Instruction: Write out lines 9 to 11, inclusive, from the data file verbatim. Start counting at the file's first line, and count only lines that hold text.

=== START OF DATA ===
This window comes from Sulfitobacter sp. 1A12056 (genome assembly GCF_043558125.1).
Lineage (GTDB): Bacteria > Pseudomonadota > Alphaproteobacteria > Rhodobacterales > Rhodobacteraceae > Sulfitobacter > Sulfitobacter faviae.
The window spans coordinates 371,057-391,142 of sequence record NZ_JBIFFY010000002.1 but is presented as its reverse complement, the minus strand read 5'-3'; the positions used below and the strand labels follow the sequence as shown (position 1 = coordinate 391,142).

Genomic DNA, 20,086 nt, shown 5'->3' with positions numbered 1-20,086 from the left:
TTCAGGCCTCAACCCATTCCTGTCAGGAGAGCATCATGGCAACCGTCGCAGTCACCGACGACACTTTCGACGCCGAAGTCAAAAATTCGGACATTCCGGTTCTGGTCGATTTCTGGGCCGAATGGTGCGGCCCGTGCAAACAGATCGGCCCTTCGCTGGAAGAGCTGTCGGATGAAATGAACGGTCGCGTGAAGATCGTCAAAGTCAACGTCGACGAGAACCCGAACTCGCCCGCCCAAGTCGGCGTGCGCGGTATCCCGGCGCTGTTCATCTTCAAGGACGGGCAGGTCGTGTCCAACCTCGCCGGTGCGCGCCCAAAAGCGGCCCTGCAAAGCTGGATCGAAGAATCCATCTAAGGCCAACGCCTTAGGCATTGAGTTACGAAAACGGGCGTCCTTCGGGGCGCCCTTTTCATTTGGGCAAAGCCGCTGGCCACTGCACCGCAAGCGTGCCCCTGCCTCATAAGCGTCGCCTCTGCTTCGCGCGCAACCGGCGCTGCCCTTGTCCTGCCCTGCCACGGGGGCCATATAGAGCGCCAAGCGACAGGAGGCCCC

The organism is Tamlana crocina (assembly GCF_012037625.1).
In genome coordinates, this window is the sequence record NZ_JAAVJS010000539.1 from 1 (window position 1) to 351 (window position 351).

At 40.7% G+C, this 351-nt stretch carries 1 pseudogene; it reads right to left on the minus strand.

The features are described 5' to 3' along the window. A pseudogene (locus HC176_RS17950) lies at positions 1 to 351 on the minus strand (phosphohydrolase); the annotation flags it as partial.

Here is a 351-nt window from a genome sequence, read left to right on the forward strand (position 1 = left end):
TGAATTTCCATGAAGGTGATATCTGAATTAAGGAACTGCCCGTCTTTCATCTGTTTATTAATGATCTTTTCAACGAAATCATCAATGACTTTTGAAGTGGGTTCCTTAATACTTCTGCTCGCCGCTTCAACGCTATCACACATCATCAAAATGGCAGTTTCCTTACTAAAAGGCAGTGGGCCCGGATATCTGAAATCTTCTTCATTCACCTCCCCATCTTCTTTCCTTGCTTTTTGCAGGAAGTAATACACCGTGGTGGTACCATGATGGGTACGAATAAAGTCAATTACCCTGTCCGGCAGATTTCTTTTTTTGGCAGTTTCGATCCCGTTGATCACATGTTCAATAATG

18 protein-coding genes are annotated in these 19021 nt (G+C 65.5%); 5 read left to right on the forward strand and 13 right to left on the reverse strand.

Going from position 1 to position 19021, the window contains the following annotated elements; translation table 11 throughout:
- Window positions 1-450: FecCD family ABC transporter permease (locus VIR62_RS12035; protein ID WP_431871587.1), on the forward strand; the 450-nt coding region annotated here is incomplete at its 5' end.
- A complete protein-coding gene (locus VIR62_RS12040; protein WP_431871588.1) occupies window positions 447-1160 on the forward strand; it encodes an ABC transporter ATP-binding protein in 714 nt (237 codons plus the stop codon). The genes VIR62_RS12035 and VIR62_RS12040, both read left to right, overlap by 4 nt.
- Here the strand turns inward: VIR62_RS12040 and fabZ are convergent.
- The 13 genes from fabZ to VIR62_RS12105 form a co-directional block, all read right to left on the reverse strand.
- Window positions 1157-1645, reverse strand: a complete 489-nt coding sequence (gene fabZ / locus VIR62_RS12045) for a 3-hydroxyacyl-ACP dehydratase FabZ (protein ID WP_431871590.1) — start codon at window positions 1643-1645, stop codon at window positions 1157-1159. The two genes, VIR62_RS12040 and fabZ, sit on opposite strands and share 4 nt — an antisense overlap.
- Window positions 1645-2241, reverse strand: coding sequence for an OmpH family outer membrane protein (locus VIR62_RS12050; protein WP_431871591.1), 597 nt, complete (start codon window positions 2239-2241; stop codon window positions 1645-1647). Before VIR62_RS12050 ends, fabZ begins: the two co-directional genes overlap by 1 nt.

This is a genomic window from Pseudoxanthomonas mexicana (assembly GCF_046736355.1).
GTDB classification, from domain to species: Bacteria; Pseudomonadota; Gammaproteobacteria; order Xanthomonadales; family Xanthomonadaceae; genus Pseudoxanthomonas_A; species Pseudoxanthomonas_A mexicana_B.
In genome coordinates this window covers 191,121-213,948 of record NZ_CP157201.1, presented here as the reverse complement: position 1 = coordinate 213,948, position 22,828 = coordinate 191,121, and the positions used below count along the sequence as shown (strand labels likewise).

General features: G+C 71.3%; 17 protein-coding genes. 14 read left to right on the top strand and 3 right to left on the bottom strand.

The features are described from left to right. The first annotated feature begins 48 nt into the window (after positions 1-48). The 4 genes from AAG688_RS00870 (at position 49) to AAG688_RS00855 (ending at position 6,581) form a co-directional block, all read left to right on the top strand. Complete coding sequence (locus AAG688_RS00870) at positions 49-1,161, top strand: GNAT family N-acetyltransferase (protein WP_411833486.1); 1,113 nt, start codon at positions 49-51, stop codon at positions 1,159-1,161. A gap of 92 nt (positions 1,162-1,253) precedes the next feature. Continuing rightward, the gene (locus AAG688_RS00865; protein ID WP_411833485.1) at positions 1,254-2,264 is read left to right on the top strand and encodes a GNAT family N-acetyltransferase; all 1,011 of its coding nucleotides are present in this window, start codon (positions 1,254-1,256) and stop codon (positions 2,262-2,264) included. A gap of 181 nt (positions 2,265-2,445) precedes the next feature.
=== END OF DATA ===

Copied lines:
The features are described 5' to 3' along the window. A pseudogene (locus HC176_RS17950) lies at positions 1 to 351 on the minus strand (phosphohydrolase); the annotation flags it as partial.

Here is a 351-nt window from a genome sequence, read left to right on the forward strand (position 1 = left end):
TGAATTTCCATGAAGGTGATATCTGAATTAAGGAACTGCCCGTCTTTCATCTGTTTATTAATGATCTTTTCAACGAAATCATCAATGACTTTTGAAGTGGGTTCCTTAATACTTCTGCTCGCCGCTTCAACGCTATCACACATCATCAAAATGGCAGTTTCCTTACTAAAAGGCAGTGGGCCCGGATATCTGAAATCTTCTTCATTCACCTCCCCATCTTCTTTCCTTGCTTTTTGCAGGAAGTAATACACCGTGGTGGTACCATGATGGGTACGAATAAAGTCAATTACCCTGTCCGGCAGATTTCTTTTTTTGGCAGTTTCGATCCCGTTGATCACATGTTCAATAATG